Dear Member, December 10, 2018 - 'Tis the Season for Employee Appreciation

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Dear Members:

'Tis the season, the time of year when people show their appreciation for each other. In the business world there are company holiday parties, bonuses, and gifts of appreciation to the people that make the businesses a success.  Whether you're a supervisor, manager, or business owner, if you haven't recognized it yet, your employees are the most valuable asset in your company. Smart business leaders understand the importance of investing in human capital for retention and recruitment. They get that in today's world it is a two-way street. No longer is it a one-way deal. The people you have chosen have chosen you as well. The most successful businesses understand that there is a reciprocal relationship between employees and managers. Good leaders recognize that if they treat their employees fairly, respect their personal lives, and value their contributions, in return these employees will give their best efforts to the business even through transitions and challenging times. Creating a team and work family goes far beyond the company walls; their feelings are reflected in social media, as well as projected to friends, family and beyond. Employees are key in promoting the company. They reflect the core values and principles of the company to the outside.  Ultimately, your employees are a reflection of your company's success or failure.

With a workforce shortage, it's hard to believe that there are still managers and business leaders operating with an outdated mentality toward their employees.  Frequently they are letting talented and loyal employees slip away as a result of not recognizing the value of human capital. Even from a bottom line perspective, mangers should be aware of the financial impact of not retaining employees. Look at the dollars to retrain and replace an employee making an hourly wage of $8.00. According to the Sasha Corporation, the replacement cost is $5,505.80, and business replacement on a salaried employee costs 6 to 9 months of that salary.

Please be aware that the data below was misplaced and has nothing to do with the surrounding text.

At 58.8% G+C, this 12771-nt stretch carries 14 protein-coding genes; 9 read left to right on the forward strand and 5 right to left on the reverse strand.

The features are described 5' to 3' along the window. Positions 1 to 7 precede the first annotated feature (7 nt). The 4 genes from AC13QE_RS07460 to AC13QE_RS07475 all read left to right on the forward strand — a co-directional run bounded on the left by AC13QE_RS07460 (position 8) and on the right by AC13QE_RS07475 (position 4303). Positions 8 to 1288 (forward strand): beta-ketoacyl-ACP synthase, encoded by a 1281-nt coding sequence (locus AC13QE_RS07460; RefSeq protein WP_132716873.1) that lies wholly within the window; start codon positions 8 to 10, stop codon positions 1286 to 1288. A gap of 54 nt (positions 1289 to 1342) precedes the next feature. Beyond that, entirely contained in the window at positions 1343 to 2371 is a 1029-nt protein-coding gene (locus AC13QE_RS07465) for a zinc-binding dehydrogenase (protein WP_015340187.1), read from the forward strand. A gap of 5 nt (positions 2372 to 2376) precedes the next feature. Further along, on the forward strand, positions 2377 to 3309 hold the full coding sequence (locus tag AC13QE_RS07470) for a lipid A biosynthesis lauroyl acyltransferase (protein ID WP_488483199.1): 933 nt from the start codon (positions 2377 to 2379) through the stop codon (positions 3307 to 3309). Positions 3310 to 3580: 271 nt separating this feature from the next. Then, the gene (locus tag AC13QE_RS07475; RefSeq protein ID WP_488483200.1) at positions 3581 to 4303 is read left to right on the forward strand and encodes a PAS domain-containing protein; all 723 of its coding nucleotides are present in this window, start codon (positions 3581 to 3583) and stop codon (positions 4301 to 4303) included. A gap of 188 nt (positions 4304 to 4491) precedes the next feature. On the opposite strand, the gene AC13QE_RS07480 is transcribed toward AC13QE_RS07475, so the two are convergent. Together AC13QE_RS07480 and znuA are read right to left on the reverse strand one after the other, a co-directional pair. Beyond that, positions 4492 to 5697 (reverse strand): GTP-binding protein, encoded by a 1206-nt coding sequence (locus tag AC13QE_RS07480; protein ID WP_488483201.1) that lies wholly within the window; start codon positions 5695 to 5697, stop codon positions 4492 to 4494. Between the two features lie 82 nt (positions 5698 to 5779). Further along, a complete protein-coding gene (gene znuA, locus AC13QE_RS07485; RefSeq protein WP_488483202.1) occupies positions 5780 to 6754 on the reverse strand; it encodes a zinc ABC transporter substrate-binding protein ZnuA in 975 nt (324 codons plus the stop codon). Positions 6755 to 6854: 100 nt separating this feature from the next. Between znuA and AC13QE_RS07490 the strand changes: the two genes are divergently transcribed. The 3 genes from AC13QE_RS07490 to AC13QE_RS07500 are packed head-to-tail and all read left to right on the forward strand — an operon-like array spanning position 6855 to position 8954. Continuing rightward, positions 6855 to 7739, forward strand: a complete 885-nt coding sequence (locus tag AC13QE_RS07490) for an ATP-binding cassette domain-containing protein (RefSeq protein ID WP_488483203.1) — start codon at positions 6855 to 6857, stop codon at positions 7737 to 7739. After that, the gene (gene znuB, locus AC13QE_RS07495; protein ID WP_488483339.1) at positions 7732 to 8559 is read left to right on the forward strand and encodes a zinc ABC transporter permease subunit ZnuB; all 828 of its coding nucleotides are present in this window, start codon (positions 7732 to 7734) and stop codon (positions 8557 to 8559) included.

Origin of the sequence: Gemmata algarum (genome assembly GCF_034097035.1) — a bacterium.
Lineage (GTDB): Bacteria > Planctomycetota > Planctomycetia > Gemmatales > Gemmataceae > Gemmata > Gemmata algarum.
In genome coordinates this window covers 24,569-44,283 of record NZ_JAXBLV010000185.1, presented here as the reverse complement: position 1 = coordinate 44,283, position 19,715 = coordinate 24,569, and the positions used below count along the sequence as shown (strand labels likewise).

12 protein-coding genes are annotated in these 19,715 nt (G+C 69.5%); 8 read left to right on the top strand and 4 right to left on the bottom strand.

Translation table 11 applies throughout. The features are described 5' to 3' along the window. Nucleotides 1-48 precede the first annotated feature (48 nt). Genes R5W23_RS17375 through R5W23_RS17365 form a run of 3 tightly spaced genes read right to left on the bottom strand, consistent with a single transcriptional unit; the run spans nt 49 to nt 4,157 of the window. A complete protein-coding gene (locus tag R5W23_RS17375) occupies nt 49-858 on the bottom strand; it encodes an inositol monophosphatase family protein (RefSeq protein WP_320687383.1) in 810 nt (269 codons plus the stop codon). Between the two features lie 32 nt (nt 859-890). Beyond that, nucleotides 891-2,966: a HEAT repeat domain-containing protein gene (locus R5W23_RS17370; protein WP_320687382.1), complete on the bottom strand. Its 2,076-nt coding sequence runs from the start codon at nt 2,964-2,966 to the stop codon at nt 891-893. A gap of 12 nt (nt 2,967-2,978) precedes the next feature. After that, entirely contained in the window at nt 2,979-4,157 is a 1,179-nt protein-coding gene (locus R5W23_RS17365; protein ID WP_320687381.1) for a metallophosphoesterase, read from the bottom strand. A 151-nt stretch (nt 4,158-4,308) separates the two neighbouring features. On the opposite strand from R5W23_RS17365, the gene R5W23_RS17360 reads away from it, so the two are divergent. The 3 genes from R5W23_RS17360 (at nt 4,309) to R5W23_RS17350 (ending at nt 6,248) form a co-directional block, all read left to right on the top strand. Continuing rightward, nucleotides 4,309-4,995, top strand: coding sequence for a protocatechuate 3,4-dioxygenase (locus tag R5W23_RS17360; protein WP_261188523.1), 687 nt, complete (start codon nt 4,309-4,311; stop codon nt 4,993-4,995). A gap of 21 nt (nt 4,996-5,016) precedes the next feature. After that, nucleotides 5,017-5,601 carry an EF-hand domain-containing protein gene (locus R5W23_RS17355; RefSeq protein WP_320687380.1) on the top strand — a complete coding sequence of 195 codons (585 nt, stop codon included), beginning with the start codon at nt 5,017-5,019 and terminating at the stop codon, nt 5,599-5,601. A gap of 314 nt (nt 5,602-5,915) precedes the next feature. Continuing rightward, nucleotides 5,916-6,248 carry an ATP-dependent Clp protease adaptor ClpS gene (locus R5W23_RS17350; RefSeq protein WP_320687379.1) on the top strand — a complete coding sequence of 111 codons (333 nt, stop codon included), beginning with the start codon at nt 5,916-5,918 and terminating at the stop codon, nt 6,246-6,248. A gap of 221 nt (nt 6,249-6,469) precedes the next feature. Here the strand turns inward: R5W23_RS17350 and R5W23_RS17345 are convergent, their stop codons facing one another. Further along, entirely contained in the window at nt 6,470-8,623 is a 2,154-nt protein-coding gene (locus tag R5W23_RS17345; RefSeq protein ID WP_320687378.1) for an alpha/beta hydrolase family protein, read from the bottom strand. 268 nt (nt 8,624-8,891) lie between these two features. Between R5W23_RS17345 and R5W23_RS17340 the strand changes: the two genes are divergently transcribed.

The financial impact alone should be enough for mangers and business leaders to adopt new methods of management and create good work environments.  Amazon is a forerunner in getting rid of toxic managers and openly embraces tactics to rid their environment of "toxic bosses". There is truth in Marcus Buckingham's statement, "People leave managers, not companies."  He went on to say, " Toxic bosses are the greatest liability to an establishment and even worse than fraud! Employees leave bad bosses and the companies that all the bad boss to thrive. A bad boss can prevent a new generation of dynamic and enterprising employees from emerging. There is nothing that kills dynamism, exterminates a 'new generation', and poisons change more than does a bad boss." He continued, " When the environment is conducive, then growth, fulfillment, and productivity are almost automatic and even inevitable. In recent times, turn-over rates in companies have become unprecedentedly appalling. When you spend so much money and resources to train your employees and the end result is their exit, then it is high time you review the leaders and managers; they might just be the reason for the unhealthy exodus!"
At one time or another during our work careers we have all been faced with a toxic manager; however, to hear of it in this day and age is concerning. I recently found myself counseling someone close to me who was faced with a situation with a "toxic manager".  Often, in that situation the best option might. be to leave. Eventually, the bottom line will drive the manger out or the company will cease to be profitable.
Remember, it's a two way street. Finding the right work family takes time. Take time this season to make your work family know that you appreciate their dedication.
Work hard, be productive, and above all else stay positive.
Peggy White
Executive Director 
Pulaski County Chamber of Commerce
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